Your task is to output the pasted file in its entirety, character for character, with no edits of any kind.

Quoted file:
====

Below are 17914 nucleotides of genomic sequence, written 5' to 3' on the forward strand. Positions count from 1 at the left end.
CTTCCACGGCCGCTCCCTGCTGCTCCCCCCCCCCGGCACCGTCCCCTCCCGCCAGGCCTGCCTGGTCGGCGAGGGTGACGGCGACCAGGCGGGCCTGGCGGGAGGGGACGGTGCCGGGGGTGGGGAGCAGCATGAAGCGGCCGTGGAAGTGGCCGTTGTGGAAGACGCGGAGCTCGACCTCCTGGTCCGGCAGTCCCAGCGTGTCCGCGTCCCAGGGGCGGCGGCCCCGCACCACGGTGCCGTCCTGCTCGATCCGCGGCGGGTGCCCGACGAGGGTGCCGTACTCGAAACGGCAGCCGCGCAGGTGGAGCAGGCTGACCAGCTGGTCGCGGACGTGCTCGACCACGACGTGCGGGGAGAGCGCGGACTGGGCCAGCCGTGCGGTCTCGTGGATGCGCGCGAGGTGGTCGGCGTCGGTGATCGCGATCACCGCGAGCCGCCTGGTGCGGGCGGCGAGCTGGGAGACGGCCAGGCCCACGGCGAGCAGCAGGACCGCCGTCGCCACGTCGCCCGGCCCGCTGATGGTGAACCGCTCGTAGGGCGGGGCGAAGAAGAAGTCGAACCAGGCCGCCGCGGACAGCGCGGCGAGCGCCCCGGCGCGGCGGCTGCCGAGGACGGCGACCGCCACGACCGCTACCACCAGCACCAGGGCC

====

Below are 17914 nucleotides of genomic sequence, written 5' to 3' on the forward strand. Positions count from 1 at the left end.
CTTCCACGGCCGCTCCCTGCTGCTCCCCCCCCCCGGCACCGTCCCCTCCCGCCAGGCCTGCCTGGTCGGCGAGGGTGACGGCGACCAGGCGGGCCTGGCGGGAGGGGACGGTGCCGGGGGTGGGGAGCAGCATGAAGCGGCCGTGGAAGTGGCCGTTGTGGAAGACGCGGAGCTCGACCTCCTGGTCCGGCAGTCCCAGCGTGTCCGCGTCCCAGGGGCGGCGGCCCCGCACCACGGTGCCGTCCTGCTCGATCCGCGGCGGGTGCCCGACGAGGGTGCCGTACTCGAAACGGCAGCCGCGCAGGTGGAGCAGGCTGACCAGCTGGTCGCGGACGTGCTCGACCACGACGTGCGGGGAGAGCGCGGACTGGGCCAGCCGTGCGGTCTCGTGGATGCGCGCGAGGTGGTCGGCGTCGGTGATCGCGATCACCGCGAGCCGCCTGGTGCGGGCGGCGAGCTGGGAGACGGCCAGGCCCACGGCGAGCAGCAGGACCGCCGTCGCCACGTCGCCCGGCCCGCTGATGGTGAACCGCTCGTAGGGCGGGGCGAAGAAGAAGTCGAACCAGGCCGCCGCGGACAGCGCGGCGAGCGCCCCGGCGCGGCGGCTGCCGAGGACGGCGACCGCCACGACCGCTACCACCAGCACCAGGGCC